Volume 93, Issue 19

Thursday, September 30, 1999



Transforming Talbot block

Transforming Talbot block

©Becky Somerville/Gazette
CLOSING TIME. A sight not uncommon to the downtown core. London's city council is on a mission to revitalize the city, starting with an arena/entertainment complex.

By Clare Elias
Gazette Staff

In an effort to transform downtown London into a more profitable and culturally diverse community, London's city council has set its eyes on the corner of Talbot and King Streets to aid the metamorphosis.

This site has recently been voted by council as the preferred location for an arena/entertainment complex, which is scheduled for completion in September 2001. The Talbot block, currently owned by realtor Cambridge Leaseholds, will respond to council's offer on Oct. 18, said Deputy Mayor Anne Marie DeCicco.

DeCicco explained while council does not own the land, they have not heard any compelling reasons to change its mind regarding the Talbot block or the construction of the arena/entertainment complex.

"There hasn't been a shortage of ideas. We've heard suggestions of a library, a new city hall, but we need a project to be done in a short period," DeCicco said.

She explained this construction will not revitalize London on its own – that will need the help of more stores and coffee shops. "There needs to be a catalyst to get the ball rolling. Downtown London isn't going to be improved with just one thing."

In search of other such options, the city of London contacted an American consulting firm called National Main Street, which runs a program within the National Trust for Historic Preservation.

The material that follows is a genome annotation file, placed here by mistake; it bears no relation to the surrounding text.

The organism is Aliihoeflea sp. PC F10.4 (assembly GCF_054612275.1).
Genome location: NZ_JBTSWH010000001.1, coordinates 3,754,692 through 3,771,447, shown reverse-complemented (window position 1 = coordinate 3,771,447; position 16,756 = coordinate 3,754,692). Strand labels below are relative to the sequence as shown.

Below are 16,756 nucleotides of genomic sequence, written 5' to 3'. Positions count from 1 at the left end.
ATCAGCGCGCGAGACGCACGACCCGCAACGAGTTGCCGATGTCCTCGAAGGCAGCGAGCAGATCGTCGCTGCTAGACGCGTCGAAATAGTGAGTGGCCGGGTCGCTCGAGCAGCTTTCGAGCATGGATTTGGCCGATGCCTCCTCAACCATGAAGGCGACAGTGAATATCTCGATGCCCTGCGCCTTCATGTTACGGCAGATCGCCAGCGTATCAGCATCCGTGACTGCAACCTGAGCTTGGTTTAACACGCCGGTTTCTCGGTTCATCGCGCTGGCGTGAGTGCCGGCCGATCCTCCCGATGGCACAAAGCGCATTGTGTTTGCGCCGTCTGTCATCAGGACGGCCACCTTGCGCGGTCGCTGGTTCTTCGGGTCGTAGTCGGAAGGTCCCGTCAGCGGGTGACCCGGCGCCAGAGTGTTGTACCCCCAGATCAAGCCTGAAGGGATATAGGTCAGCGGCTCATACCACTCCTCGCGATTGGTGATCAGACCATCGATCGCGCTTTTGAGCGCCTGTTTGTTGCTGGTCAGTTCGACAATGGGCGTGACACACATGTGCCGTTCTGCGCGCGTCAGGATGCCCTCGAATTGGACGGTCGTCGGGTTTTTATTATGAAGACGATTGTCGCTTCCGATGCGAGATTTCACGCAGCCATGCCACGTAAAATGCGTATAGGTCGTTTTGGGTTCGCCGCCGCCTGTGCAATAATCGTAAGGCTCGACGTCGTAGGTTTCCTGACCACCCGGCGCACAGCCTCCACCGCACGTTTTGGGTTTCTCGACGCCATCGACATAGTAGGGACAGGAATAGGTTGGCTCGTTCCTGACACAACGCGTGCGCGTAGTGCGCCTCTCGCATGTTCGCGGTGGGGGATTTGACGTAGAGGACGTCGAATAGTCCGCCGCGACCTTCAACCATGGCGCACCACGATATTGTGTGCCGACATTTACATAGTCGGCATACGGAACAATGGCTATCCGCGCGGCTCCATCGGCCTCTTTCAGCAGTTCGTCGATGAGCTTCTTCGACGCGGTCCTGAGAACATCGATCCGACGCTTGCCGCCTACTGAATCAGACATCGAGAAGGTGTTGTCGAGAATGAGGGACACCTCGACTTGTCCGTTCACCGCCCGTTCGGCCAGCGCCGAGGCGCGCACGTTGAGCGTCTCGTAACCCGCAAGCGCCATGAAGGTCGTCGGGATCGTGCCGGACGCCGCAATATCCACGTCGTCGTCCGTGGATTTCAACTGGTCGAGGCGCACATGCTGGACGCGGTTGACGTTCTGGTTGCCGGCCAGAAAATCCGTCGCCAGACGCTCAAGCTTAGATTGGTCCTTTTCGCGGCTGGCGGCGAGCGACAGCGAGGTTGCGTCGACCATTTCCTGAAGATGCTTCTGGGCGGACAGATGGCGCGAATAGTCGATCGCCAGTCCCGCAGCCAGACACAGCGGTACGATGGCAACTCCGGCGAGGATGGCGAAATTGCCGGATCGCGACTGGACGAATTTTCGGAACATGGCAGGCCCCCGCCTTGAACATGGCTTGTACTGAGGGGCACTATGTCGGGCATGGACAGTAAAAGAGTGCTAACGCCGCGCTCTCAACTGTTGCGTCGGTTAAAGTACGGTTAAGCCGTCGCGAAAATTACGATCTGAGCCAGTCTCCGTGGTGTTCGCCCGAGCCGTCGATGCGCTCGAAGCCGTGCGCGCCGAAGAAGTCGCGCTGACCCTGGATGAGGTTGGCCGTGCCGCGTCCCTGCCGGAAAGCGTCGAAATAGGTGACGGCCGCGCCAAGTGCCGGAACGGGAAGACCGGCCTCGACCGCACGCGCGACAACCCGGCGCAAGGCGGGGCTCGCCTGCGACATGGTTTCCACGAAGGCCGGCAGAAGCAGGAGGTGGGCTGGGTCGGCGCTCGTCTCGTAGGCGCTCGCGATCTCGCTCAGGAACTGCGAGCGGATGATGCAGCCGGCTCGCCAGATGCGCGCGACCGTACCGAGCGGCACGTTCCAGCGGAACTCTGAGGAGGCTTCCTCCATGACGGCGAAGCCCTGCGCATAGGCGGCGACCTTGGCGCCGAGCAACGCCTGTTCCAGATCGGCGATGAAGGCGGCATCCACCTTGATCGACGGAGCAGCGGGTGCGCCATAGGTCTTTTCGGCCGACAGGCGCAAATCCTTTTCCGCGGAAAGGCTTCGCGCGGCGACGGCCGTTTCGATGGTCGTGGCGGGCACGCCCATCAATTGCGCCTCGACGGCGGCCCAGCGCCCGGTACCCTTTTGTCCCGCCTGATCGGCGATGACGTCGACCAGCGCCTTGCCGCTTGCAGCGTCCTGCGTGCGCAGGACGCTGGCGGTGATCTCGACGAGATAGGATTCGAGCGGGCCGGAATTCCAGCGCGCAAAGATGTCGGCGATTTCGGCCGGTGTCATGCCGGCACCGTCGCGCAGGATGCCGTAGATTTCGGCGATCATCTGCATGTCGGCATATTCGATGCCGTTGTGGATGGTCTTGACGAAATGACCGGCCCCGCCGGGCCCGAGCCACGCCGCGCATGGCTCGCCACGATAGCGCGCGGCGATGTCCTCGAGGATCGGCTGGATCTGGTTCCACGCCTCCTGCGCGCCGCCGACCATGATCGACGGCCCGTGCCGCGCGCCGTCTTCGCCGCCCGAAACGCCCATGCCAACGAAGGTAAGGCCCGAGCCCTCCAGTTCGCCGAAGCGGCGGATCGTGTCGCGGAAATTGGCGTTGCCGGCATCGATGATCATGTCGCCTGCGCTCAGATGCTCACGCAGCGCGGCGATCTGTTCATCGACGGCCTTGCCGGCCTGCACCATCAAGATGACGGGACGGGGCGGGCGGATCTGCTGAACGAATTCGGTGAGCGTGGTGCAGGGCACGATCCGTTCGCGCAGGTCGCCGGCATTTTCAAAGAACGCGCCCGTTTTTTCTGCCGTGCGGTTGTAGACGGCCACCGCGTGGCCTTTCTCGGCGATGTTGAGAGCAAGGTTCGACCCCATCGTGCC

Josh Bloom, senior program associate for Main Street visited London earlier this year and again this month to find downtown London in the midst of a difficult climate. "We've seen the exact same problems in London as we've seen in many U.S. cities and many have recovered successfully," Bloom said.

The consulting firm is placing its attention on the economy of Dundas Street, which Bloom said is not living up to its potential. Main Street remains separate from the arena issue as it strives to examine the public and business needs of the London community, he added.

"We're looking at placing an attractive business mix in the downtown core by recruiting businesses and helping the businesses that are there now," he explained. "We look at market analyses with a customer base and ask what do people need and then make the downtown reflect the community's needs."

Orlando Zamprogna, comptroller for the city of London, said the arena is a multipurpose venue, but will mostly be used as an ice facility. Zamprogna also said he will go along with council's majority decision to restructure the Talbot Block. "It's doable for the present, but it needs to be attractive to draw people."

The location could be a place for many other public purposes, he added. "There are a variety of commercial uses like boutiques; a library was a big one or a performing arts centre, but the money was not justified for the last one."

The complex will draw a large number to the downtown area, however, the building cannot be simply thought of as an arena as it will also be a venue for musical performances, Zamprogna explained.

Brian Meehan, director for the London Regional and Historical Art Museum, comments on the aesthetics of the arena/entertainment complex. "The Talbot block is a terrific opportunity to have something, but sensitivity must be shown to the sight. If the building is a windowless, concrete bunker then that doesn't add much to the downtown. Instead it will stand alone, without involving the downtown retail," he said.

Meehan drew examples of larger cities' promotional method of moving people downtown. "A civic square such as Nathan Phillps Square in Toronto focuses people's attention on one spot and this is a centre for the community, as well as a meeting place."

Steve Gerlinas, manager and owner for The Market Pet Shop on King Street, said he is looking forward to the Talbot block arena, even though its construction will bring initial setbacks.

"In the long run this will be good for the downtown, but the place would better be served for residential uses. But I don't know of any developer who would be interested in that," he said.

To Contact The Campus and Culture Department:

Copyright © The Gazette 1999